One reason is – to my great astonishment – “peak coal.” Goldman Sachs recently told its clients, “Peak coal is coming sooner than expected.” The world is not running out of coal, however; rather, demand is peaking. Global trade prices for coal have fallen even more than the price of oil has. One major reason is that China is importing a lot less. The Chinese have realized that they are choking on their own pollutants. The switch to wind and solar power is therefore making itself felt there. China already has by far the most wind power capacity in the world (roughly 50 percent more than the United States) and will soon take over Germany for installed solar capacity.

Other reasons include divestment, which has hurt the bottom line of North American coal firms. The share price of Peabody, a US-based global coal giant, now fluctuates wildly.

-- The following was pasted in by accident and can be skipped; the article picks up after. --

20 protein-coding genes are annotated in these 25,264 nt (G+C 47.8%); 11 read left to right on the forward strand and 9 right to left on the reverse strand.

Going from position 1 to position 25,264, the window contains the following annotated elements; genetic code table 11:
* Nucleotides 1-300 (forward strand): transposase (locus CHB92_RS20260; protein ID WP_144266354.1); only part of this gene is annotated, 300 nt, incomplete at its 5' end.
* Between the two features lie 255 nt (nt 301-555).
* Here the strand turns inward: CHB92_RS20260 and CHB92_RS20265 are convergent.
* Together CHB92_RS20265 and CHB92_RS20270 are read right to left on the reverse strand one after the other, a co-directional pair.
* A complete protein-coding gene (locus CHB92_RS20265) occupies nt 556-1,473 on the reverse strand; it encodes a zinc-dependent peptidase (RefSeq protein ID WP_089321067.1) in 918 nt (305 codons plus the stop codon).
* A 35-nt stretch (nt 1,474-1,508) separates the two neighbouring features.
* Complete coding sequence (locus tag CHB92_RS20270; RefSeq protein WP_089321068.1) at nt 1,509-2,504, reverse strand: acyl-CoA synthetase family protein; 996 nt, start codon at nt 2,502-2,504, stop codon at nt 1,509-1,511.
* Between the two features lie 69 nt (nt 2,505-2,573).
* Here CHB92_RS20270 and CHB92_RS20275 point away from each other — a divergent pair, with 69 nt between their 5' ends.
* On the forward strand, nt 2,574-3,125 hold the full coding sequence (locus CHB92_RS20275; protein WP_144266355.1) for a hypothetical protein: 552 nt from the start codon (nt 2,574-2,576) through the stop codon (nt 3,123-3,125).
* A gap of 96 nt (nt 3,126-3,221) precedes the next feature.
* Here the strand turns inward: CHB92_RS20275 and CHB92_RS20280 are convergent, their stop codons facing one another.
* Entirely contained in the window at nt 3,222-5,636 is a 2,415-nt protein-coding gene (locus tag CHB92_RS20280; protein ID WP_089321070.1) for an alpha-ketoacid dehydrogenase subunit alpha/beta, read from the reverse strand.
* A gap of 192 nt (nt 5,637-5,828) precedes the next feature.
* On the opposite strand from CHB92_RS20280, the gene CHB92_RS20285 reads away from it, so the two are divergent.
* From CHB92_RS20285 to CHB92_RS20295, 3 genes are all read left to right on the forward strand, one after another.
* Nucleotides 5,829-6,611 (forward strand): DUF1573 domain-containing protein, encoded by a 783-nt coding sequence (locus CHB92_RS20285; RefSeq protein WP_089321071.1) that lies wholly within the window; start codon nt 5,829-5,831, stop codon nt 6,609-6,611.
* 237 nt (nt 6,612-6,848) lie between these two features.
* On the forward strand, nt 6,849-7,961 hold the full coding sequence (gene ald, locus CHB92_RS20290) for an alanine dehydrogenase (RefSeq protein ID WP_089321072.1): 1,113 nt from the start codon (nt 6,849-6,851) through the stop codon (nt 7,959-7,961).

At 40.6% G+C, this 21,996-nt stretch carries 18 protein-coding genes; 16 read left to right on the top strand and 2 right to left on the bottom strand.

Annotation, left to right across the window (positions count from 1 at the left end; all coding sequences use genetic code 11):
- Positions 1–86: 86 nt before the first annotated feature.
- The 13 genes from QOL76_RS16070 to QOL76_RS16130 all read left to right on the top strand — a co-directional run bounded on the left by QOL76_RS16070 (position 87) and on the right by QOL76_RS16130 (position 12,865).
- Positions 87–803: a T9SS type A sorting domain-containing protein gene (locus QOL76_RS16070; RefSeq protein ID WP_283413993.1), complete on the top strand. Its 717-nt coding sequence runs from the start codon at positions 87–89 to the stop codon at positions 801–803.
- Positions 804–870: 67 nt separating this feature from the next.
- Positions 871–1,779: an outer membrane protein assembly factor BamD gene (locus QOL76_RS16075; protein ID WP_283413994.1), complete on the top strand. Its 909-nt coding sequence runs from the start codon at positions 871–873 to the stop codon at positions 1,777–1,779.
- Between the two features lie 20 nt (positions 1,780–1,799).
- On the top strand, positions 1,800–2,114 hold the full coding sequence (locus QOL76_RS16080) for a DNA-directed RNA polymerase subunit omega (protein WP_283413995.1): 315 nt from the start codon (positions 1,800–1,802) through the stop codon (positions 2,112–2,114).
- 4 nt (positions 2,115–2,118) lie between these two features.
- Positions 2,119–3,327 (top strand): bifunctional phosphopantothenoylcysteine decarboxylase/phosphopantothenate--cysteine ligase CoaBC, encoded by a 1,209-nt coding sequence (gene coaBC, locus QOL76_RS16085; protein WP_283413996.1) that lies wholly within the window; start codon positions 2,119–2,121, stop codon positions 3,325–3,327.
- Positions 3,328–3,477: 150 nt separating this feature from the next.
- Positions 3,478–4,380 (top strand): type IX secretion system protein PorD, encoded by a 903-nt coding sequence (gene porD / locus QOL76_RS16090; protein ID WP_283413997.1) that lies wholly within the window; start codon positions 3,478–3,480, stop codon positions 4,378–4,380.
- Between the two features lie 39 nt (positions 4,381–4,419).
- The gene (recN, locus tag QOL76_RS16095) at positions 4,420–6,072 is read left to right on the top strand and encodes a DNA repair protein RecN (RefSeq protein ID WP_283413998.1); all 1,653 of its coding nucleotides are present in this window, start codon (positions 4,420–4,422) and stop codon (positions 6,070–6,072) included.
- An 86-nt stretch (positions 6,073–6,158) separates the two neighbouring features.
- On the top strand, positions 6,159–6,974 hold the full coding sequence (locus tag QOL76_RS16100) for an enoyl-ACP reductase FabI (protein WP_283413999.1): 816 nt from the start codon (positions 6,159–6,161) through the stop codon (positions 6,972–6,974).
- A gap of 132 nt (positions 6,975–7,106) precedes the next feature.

None of this is to say that the battle against coal has been won yet. But honestly, I didn’t see any of this coming, and reports of the coal sector’s dire situation globally continue to come in. It’s good news for the upcoming climate summit in Paris. Maybe there is reason to hope – finally.

Craig Morris (@PPchef) is the lead author of German Energy Transition. He directs Petite Planète and writes every workday for Renewables International.


Craig Morris (@PPchef) is co-author of Energy Democracy, the first history of Germany’s Energiewende.


  1. heinbloed says

    Re. Czech CEZ bidding for Vattenfall’s lignite assets: they’re propably not fluid – to put it mildly

    If only 1 reactor has to be written off they run in the red. With 2 or three they have to find a good booky to become creditworthy with the loan sharks.

    But not looking at the national ‘market’ of the state owned CEZ the future with German lignite doesn’t look bright:

    I heard today that CEZ has outsourced the ‘new atom business’ already. They wanted to build 4 new reactors but don’t have a Krona for this adventure.

    About the global coal trade: